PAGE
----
The Rutgers research and innovation community came together to celebrate its own at the 2023 Patent Awards Celebration, in Trayes Hall at the Douglass Student Center.

The event, hosted by the Rutgers Office for Research, honored and recognized 171 Rutgers researchers who were issued a total of 315 U.S. Patents between fiscal years 2020-2022 (July 1, 2019 – June 30, 2022). Due to the COVID-19 pandemic, this was the first such event held in three years.

Rutgers researchers who received patents were awarded plaques to honor their accomplishments and were welcomed and congratulated by both Senior Vice President for Research Michael E. Zwick and Acting Executive Director of Innovation Ventures Deborah Perez Fernandez.

“In accordance with Rutgers’ role as a premier research institution in the state and in the country, the mission of the Office for Rutgers is to support the research, scholarship, and creative endeavors of ALL Rutgers faculty,” said Zwick. “As I meet with state officials discussing topics like the impact of Rutgers research on the New Jersey economy, or why fringe relief is so important, and get asked about the Rutgers value proposition of more support, it’s easy to come up with at least a dozen examples of the great work that is the result of the collaboration between the amazing Rutgers researchers and incredible Office for Research team. We are thrilled to once again host this event to celebrate these achievements, and we look forward to doing so each year.”

Over the past three years, there were a total of 512 invention disclosures made to Innovation Ventures, 515 U.S. Patents filed by the team, and 192 U.S. Patents issued. In all, the collaboration between researchers and Innovation Ventures led to $68 million in licensing revenue, 1,329 new agreements signed, 526 technologies licensed, 231 licenses and options, and 19 new startups formed. Currently, the Office for Research is managing 1,320 active technologies, 40% of which are licensed.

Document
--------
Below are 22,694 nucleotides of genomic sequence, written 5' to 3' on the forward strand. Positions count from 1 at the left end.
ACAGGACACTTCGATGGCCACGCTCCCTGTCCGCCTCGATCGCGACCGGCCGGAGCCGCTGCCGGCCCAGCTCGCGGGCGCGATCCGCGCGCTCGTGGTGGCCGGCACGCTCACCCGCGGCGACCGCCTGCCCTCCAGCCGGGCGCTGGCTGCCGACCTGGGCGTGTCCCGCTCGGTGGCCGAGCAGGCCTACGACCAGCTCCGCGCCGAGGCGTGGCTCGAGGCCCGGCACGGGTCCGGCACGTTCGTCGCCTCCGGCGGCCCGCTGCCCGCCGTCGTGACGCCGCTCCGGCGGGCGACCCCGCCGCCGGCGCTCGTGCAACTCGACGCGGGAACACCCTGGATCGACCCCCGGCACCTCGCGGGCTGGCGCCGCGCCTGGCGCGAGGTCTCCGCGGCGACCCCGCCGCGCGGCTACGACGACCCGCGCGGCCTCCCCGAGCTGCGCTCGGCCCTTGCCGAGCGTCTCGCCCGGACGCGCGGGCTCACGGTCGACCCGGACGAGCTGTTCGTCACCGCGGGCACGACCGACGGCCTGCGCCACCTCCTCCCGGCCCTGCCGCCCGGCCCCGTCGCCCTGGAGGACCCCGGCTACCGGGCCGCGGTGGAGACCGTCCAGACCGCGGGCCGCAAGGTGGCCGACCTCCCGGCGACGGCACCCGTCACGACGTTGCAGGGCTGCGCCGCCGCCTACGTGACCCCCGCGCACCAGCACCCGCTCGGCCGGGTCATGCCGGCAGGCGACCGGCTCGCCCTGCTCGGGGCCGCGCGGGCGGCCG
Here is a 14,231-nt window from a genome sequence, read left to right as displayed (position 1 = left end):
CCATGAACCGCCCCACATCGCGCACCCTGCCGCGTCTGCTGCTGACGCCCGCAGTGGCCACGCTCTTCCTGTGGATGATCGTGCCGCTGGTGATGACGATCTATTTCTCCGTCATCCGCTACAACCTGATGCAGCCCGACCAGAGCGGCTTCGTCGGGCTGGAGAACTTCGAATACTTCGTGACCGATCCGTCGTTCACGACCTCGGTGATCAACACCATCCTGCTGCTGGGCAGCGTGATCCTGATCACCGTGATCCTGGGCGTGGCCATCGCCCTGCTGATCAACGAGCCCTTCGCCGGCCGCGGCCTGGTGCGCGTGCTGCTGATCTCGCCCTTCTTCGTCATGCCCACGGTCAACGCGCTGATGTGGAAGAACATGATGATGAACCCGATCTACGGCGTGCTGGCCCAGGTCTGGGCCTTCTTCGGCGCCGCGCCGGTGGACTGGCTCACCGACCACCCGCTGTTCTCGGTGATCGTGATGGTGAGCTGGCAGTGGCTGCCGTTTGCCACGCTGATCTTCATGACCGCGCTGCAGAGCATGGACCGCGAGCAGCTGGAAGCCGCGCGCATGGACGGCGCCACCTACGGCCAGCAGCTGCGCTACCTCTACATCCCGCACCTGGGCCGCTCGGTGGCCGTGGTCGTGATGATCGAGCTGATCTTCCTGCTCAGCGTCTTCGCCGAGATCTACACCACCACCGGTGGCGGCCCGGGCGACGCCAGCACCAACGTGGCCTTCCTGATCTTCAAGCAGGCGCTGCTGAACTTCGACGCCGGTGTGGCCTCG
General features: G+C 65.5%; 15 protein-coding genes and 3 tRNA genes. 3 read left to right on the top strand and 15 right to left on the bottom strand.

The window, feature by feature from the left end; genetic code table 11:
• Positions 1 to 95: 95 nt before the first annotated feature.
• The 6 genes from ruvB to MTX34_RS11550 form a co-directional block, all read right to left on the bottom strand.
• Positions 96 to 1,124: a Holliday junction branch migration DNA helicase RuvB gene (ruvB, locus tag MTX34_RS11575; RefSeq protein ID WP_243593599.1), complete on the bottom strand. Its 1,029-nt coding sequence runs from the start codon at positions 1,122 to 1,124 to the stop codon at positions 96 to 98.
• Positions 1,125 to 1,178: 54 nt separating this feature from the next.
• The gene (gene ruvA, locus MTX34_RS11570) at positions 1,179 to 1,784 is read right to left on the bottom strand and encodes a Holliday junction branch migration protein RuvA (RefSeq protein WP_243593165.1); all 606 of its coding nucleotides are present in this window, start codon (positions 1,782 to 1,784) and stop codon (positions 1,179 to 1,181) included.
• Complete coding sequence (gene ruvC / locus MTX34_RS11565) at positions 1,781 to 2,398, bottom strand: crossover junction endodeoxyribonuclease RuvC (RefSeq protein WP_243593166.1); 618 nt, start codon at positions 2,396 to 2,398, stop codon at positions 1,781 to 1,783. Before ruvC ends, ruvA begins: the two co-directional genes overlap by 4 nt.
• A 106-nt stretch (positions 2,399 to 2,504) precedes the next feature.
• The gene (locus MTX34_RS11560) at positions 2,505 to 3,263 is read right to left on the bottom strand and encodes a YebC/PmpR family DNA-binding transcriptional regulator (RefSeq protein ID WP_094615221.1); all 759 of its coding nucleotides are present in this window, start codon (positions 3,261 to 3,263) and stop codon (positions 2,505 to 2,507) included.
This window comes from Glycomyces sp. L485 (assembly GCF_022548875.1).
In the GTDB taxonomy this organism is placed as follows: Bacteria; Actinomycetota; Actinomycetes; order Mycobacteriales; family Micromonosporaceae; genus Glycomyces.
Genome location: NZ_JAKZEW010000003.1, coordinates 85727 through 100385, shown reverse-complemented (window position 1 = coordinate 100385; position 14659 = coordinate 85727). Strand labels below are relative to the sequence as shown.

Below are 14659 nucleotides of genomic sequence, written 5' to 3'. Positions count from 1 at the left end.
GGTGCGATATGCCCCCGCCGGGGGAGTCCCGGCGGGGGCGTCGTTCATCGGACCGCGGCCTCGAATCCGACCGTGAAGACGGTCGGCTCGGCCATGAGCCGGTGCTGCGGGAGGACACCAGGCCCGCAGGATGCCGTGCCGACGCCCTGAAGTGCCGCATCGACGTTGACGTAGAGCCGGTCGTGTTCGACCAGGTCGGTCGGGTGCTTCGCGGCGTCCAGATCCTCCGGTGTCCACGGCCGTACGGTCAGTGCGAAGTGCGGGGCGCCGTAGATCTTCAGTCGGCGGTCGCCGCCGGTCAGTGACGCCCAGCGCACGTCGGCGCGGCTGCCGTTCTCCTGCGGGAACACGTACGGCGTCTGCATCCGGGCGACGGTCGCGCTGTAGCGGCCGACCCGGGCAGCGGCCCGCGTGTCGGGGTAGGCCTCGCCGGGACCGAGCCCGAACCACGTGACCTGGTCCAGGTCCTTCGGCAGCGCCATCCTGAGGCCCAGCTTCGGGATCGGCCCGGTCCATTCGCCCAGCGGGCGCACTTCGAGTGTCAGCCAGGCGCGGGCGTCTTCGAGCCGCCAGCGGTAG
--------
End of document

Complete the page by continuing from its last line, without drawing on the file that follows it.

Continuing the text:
“Our team collaborates with Rutgers researchers daily, and the event and data highlight the success of that collaboration,” said Perez Fernandez, whose team handles the technology commercialization efforts of the university. “Rutgers innovators and the Office for Research team that supports them represent two important sides of the Rutgers innovation ecosystem, working together to translate the important research conducted here at the university to improving the lives of people everywhere. We look forward to continuing that partnership next year and beyond.”

Click here for the list of Patent Awards Celebration Honorees

What They're Saying

  • Distinguished Professor and Chair, Susan Lehman Cullman Laboratory for Cancer Research, Department of Chemical Biology, Ernest Mario School of Pharmacy, Rutgers Biomedical and Health Sciences

    “Protecting Rutgers researchers' intellectual property shows the importance of one’s research and recognizes one’s discovery. The Office of Research has been instrumental in providing guidance and identifying potential patents, while navigating the process from filing provisional claims to receiving a patent. This event shows the individual researchers the acknowledgement and appreciation from their peers and is a celebration for the advancement of sciences.”

  • Henry Rutgers Chair, Associate Professor, Department of Chemistry and Center of Computational and Integrative Biology, Rutgers-Camden

    “Innovation is the key to sustainable growth. New, clever, thoughtful ideas are what improve the human condition. Innovation should be celebrated, rewarded, and supported. The work the Office for Research and Innovation Ventures does to support researchers is important to a) imagine a non-obvious solution; b) have the expert knowledge to design it; and c) possess the fortitude to reduce it to practice, which requires a rare and valuable set of features. If the researcher has exhibited this set of features once, chances are they will exhibit them again. If they are not rewarded for the discovery or if they are not protected, they may stop innovating. Protecting researchers’ intellectual property, therefore, not only supports continued innovation but it demonstrates to the researcher that they are valued. Thus, despite appearances, intellectual property protections have a human element; it gives the innovators the confidence to work without fear of loss. On a practical level, Innovation Ventures managed the patent applications and supported the licensing agreement for our software. Notably, however, the Office of Research is more than an office that aids in the administrative aspects of research translation; they have become an integral member of our team and have shown us just how valuable our work is. For that I thank them.”